Union structure, bounded solidarity and support for redistribution: Implications for building a welfare state

Published on 2019-11-22T13:06:40Z (GMT) by
<div><p>This study unveils the effects of union structure – national, industrial and enterprise unionism – on the solidarity and redistribution preferences of workers. We argue that labor unions have varied scope and levels of solidarity as well as redistribution preferences because solidarity is not naturally given but tends to be cultivated by labor unions. In order to sustain commitment to egalitarian wages and redistributive social policies, a spirit of solidarity must be instilled in the minds of members, especially more privileged workers. Our analysis finds that countries with encompassing unions at national and industry levels have higher levels of overall support for government intervention to reduce income inequality than countries with enterprise unionism. It suggests that welfare state building is not just a function of relative power between labor and capital; union structure and preference formation matter as well.</p></div>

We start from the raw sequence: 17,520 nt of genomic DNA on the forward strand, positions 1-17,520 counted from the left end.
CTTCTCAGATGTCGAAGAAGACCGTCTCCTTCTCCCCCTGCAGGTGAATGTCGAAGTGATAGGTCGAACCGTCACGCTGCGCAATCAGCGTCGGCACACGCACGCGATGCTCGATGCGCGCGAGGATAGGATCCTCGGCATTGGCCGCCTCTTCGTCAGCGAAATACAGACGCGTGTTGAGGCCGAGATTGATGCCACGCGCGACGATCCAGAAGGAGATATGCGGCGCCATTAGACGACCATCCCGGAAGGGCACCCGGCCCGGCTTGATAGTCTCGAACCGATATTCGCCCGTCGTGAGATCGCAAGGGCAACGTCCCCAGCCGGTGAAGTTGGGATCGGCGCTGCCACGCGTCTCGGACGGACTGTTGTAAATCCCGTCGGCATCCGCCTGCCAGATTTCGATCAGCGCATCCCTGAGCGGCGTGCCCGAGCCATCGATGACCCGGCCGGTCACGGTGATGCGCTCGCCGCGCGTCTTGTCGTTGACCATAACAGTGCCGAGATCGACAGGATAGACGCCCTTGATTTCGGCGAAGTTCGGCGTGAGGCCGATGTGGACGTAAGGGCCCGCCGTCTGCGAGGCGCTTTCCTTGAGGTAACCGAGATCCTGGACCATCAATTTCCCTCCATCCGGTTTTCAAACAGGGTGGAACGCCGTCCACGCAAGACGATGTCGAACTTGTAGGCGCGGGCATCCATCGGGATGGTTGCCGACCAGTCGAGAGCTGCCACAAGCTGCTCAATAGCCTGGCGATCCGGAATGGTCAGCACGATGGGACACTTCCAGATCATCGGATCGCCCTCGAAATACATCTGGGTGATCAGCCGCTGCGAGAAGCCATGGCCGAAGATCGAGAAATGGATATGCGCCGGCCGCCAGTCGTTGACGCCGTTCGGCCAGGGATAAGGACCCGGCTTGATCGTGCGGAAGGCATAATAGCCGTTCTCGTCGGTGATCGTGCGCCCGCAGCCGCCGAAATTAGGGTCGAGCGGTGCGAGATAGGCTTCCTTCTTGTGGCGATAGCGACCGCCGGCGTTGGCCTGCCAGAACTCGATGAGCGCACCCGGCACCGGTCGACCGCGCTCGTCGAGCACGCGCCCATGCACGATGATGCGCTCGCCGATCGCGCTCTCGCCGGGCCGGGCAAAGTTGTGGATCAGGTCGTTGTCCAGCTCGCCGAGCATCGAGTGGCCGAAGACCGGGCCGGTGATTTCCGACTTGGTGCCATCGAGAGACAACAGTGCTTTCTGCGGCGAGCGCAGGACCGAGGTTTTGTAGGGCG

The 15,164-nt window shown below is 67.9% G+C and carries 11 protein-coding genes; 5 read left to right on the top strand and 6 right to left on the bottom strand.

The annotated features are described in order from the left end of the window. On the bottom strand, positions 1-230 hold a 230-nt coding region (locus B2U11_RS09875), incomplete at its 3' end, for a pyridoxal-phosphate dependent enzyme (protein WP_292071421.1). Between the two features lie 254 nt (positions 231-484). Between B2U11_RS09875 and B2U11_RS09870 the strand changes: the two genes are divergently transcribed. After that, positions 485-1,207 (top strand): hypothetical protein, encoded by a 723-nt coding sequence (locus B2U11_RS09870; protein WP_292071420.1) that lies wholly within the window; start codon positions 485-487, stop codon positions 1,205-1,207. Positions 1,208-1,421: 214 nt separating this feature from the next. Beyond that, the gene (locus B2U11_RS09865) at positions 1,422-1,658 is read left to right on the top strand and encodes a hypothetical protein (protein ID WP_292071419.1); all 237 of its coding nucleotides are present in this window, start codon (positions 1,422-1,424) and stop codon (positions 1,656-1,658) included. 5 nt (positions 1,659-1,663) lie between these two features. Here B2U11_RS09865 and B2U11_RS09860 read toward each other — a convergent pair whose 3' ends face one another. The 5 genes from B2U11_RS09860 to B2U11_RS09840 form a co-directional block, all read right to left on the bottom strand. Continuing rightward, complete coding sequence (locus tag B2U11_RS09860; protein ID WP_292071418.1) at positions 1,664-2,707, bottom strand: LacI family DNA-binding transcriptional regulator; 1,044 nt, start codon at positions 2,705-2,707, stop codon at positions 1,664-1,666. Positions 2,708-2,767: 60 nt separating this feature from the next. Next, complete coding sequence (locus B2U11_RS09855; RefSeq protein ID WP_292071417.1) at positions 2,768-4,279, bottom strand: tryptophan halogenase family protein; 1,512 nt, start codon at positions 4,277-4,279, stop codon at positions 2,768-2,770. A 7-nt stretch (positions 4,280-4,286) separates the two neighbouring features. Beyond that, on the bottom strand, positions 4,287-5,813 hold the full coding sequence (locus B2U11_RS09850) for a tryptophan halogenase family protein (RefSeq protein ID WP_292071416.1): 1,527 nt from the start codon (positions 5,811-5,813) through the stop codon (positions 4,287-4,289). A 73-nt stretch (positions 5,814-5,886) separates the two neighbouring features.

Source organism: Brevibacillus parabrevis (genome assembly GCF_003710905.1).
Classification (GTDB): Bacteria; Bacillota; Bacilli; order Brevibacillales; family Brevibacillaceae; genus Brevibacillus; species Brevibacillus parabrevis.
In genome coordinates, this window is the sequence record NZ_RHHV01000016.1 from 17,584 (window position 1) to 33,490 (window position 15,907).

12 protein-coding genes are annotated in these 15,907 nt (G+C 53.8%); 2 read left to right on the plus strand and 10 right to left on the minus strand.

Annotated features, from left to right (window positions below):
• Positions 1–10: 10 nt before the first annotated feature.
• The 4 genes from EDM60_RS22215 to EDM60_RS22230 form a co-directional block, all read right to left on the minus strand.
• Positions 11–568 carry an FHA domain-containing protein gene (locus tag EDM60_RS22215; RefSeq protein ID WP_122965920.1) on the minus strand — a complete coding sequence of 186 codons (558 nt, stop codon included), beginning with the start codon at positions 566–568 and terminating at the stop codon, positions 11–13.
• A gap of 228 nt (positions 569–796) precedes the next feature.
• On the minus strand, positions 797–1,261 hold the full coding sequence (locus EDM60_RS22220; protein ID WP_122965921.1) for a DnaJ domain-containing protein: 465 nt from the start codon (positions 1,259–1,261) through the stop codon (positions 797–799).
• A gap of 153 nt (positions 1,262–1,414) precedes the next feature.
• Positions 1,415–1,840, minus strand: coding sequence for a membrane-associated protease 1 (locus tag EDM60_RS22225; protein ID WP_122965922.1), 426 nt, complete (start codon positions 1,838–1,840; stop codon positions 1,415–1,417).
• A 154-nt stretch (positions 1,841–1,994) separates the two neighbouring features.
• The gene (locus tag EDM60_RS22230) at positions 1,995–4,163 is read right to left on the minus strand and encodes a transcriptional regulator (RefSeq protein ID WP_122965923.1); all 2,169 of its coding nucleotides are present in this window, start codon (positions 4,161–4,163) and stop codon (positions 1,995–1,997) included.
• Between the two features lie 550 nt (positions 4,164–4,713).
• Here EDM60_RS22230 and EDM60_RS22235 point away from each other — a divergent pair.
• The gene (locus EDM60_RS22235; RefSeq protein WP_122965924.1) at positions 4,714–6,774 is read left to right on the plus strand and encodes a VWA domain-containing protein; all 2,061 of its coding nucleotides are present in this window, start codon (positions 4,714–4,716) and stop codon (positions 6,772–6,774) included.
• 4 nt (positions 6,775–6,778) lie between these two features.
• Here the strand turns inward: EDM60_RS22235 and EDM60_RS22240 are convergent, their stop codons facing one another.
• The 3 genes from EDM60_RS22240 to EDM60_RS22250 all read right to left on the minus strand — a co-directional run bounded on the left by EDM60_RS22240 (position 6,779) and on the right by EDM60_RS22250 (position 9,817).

Cite this collection

Yang, Jae-jin; Kwon, Hyeok Yong (2019): Union structure, bounded solidarity and support for redistribution: Implications for building a welfare state. SAGE Journals. Collection. https://doi.org/10.25384/SAGE.c.4750658.v1